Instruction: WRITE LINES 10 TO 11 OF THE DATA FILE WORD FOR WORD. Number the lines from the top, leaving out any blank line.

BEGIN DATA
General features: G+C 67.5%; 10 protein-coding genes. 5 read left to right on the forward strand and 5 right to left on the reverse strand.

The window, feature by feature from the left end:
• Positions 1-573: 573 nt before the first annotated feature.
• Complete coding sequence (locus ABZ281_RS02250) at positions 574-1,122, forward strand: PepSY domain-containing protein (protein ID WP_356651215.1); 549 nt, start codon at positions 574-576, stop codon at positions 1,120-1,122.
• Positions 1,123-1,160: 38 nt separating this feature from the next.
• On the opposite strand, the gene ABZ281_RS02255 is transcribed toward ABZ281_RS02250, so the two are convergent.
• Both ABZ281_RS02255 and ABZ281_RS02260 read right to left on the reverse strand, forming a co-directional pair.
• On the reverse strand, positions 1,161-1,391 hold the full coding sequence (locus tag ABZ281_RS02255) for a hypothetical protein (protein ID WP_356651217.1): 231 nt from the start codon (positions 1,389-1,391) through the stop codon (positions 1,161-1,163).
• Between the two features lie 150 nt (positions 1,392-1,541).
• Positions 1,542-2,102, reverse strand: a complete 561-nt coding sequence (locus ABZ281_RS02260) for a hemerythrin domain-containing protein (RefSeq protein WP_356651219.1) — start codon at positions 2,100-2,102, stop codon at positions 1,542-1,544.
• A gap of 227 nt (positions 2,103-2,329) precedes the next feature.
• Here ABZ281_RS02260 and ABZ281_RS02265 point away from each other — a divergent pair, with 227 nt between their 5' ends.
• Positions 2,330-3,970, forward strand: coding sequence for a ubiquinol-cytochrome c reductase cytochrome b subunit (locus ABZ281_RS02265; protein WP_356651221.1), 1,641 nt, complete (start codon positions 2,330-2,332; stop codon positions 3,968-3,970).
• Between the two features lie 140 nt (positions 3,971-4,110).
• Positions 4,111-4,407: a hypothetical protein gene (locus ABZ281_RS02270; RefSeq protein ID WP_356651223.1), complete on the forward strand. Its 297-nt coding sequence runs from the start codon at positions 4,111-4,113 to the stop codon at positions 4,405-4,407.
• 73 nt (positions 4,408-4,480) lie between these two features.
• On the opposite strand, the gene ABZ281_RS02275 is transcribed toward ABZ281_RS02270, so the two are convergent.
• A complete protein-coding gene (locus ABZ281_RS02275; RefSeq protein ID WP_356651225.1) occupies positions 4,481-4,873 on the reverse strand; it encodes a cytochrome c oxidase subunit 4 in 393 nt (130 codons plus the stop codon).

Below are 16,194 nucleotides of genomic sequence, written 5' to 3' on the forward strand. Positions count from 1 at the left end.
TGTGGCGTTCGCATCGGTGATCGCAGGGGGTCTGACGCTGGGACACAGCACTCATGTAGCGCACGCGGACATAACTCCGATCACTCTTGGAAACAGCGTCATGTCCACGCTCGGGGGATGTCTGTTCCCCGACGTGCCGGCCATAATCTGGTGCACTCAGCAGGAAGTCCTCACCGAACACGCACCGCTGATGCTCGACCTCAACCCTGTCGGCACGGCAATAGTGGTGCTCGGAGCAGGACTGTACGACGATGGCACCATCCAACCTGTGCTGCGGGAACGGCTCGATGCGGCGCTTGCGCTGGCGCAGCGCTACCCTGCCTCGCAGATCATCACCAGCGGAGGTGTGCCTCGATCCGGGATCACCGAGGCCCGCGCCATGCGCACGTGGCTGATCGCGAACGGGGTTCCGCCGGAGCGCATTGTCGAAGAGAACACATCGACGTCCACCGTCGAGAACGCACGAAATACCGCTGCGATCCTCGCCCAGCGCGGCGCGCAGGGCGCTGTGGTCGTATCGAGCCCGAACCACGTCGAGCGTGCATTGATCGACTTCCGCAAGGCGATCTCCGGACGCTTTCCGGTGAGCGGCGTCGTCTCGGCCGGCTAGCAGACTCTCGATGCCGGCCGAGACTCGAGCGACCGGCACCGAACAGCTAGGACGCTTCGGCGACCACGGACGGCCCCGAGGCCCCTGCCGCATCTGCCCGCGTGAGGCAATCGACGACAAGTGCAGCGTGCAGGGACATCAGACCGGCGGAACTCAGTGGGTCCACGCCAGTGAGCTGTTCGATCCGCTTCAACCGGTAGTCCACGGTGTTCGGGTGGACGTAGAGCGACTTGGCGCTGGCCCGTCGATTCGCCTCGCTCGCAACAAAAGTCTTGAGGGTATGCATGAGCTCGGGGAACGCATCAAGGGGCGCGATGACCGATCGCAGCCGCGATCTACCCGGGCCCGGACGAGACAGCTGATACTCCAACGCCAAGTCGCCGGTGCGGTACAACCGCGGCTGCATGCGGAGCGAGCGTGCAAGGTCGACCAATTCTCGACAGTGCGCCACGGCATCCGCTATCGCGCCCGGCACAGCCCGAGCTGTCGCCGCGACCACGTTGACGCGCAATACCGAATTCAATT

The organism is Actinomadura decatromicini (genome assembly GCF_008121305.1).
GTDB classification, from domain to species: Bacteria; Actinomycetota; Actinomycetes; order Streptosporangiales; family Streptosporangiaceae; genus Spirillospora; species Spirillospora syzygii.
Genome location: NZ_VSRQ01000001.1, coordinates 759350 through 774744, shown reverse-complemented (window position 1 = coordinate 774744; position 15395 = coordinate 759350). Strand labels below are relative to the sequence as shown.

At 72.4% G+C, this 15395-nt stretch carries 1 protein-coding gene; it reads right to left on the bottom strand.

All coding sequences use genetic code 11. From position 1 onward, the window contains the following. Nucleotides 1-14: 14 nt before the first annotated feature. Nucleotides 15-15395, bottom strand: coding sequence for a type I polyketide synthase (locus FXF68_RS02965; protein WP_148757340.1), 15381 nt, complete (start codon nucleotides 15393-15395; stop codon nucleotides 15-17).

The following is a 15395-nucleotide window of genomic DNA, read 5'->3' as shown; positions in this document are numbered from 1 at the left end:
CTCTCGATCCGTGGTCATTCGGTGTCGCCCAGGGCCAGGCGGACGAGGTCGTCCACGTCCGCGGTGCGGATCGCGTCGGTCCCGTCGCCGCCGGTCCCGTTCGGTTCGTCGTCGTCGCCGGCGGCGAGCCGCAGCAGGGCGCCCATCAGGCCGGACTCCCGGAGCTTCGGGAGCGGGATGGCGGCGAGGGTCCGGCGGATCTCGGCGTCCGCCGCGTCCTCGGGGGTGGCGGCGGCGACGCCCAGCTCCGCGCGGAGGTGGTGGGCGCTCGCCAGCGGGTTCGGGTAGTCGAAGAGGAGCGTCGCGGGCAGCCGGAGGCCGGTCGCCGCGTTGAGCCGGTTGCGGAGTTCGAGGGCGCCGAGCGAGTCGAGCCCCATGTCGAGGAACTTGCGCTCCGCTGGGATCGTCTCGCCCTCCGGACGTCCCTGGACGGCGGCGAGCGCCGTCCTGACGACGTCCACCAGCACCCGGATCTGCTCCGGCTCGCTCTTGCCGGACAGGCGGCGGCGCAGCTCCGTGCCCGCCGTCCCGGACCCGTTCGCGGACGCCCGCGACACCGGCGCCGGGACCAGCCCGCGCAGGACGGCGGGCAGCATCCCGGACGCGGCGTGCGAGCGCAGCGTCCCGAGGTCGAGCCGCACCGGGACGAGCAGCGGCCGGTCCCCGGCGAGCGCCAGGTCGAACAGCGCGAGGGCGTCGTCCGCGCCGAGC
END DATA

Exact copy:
• Positions 1,542-2,102, reverse strand: a complete 561-nt coding sequence (locus ABZ281_RS02260) for a hemerythrin domain-containing protein (RefSeq protein WP_356651219.1) — start codon at positions 2,100-2,102, stop codon at positions 1,542-1,544.
• A gap of 227 nt (positions 2,103-2,329) precedes the next feature.